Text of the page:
Well, that agent eventually decided not to offer representation. I was bummed out for a day or so, until I sent out more queries. Same subject line, same everything. Hey, it’d worked once, right? This time, several agents replied. I tended to focus on New York agents (that’s where the heart of the publishing industry is, and when your agent says he can have lunch with your editor to discuss things, that is an advantage). I had three considering representation, with whom I engaged in pleasant phone conversations. But still no offer. I knew I had to patient.
The right agent for the right book
Then Ethan Ellenberg, of the Ethan Ellenberg Literary Agency, contacted me. He was so interested in my query, that he’d already started reading INHERIT THE STARS. We had a nice conversation over the phone, and he offered representation right there. I was floored. But, I told him I owed the other agents the courtesy of offering representation, before I made a choice. Ethan heartily agreed, and I let the other agents know that I’d received an offer. I finally made up my mind after Ethan finished reading my novel over that weekend, expressing praise for my work. I knew he was the right agent for me.
If you’re seeking an agent, remember: be straightforward, know what you want, be professional, and never sign a contract while you’re still jumping up and down with joy.
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- Feb. 11, 2017: Writers Conference of Minnesota (St. Paul, MN)
- Feb. 16–19, 2017: San Francisco Writers Conference (San Francisco, CA)
- Feb. 24, 2017: The Alabama Writers Conference (Birmingham, AL)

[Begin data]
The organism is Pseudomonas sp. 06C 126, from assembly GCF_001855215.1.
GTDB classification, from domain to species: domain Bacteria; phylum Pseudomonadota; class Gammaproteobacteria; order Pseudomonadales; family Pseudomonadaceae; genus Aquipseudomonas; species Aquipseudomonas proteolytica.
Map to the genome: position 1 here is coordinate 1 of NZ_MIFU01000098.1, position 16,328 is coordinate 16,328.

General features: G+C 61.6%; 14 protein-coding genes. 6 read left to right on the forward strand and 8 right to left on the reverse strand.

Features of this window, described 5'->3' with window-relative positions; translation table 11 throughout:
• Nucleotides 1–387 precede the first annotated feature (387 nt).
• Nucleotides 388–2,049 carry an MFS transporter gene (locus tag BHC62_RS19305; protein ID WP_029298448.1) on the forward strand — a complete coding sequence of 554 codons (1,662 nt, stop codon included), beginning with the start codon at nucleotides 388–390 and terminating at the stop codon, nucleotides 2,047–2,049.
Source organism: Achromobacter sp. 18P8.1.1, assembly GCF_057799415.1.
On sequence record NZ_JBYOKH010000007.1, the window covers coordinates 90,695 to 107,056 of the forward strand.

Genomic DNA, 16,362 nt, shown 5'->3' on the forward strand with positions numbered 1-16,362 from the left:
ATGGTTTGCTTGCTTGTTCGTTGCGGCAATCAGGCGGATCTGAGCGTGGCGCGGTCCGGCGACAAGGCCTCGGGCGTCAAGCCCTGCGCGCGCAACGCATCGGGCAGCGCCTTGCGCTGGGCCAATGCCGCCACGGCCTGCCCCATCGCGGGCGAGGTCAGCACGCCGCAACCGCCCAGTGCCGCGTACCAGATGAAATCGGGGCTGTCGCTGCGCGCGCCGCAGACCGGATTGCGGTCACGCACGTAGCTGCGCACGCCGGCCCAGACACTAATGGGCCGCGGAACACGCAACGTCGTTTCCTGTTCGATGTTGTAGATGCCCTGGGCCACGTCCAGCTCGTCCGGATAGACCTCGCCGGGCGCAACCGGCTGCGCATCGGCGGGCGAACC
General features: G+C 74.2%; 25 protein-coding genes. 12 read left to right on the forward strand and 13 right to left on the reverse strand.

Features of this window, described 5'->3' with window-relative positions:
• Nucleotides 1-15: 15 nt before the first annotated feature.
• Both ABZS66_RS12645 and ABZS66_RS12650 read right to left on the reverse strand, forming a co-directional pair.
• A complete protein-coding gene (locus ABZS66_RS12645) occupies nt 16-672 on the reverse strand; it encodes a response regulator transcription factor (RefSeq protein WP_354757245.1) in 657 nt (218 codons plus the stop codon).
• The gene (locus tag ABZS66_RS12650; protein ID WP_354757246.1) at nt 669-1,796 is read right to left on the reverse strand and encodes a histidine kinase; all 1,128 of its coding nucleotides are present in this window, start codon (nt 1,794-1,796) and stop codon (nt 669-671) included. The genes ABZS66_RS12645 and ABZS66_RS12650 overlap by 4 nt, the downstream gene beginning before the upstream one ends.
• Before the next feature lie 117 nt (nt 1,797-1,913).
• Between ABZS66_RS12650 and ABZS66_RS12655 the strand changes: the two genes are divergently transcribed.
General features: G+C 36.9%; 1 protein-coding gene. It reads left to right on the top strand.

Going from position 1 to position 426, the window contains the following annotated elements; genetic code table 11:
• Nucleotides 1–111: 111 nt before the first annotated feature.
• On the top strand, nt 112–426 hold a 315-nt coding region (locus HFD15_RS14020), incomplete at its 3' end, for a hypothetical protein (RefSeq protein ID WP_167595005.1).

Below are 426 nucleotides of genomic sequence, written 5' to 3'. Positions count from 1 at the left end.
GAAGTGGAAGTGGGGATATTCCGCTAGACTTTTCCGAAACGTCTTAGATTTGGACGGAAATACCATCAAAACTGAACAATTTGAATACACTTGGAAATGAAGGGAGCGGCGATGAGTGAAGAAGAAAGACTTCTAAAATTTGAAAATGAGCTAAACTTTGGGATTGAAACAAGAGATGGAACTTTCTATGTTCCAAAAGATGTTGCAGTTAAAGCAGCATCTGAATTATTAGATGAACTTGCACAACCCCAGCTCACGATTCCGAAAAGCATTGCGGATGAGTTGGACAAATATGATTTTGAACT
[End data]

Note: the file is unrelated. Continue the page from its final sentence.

- Feb. 25, 2017: Atlanta Writing Workshop (Atlanta, GA)
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- April 22, 2017: New Orleans Writers Conference (New Orleans, LA)
- May 6, 2017: Seattle Writers Conference (Seattle, WA)
- May 19-21, 2017: PennWriters Conference (Pittsburgh, PA)
- June 24, 2017: The Writing Workshop of Chicago (Chicago, IL)
- July 22, 2017: Tennessee Writers Workshop (Nashville, TN)
- Aug. 18–20, 2017: Writer's Digest Conference (New York, NY)
Your new complete and updated instructional guide
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GET A LITERARY AGENT shares advice from more
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much more. Filled with all the advice you'll ever need to
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the agent database, Guide to Literary Agents.
Other writing/publishing articles & links for you:
- Stretching The Facts In Historical Fiction.
- How To Write A Fast-Draft Novel.
- Published Authors Are Unpublished Authors Who Never Gave Up.
- Agent Spotlight: Allison Devereux (Wolf Literary Services) seeks Nonfiction, Literary and Upmarket Commercial Fiction.
- Follow Chuck Sambuchino on Twitter or find him on Facebook. Learn all about his writing guides on how to get published, how to find a literary agent, and writing a query letter.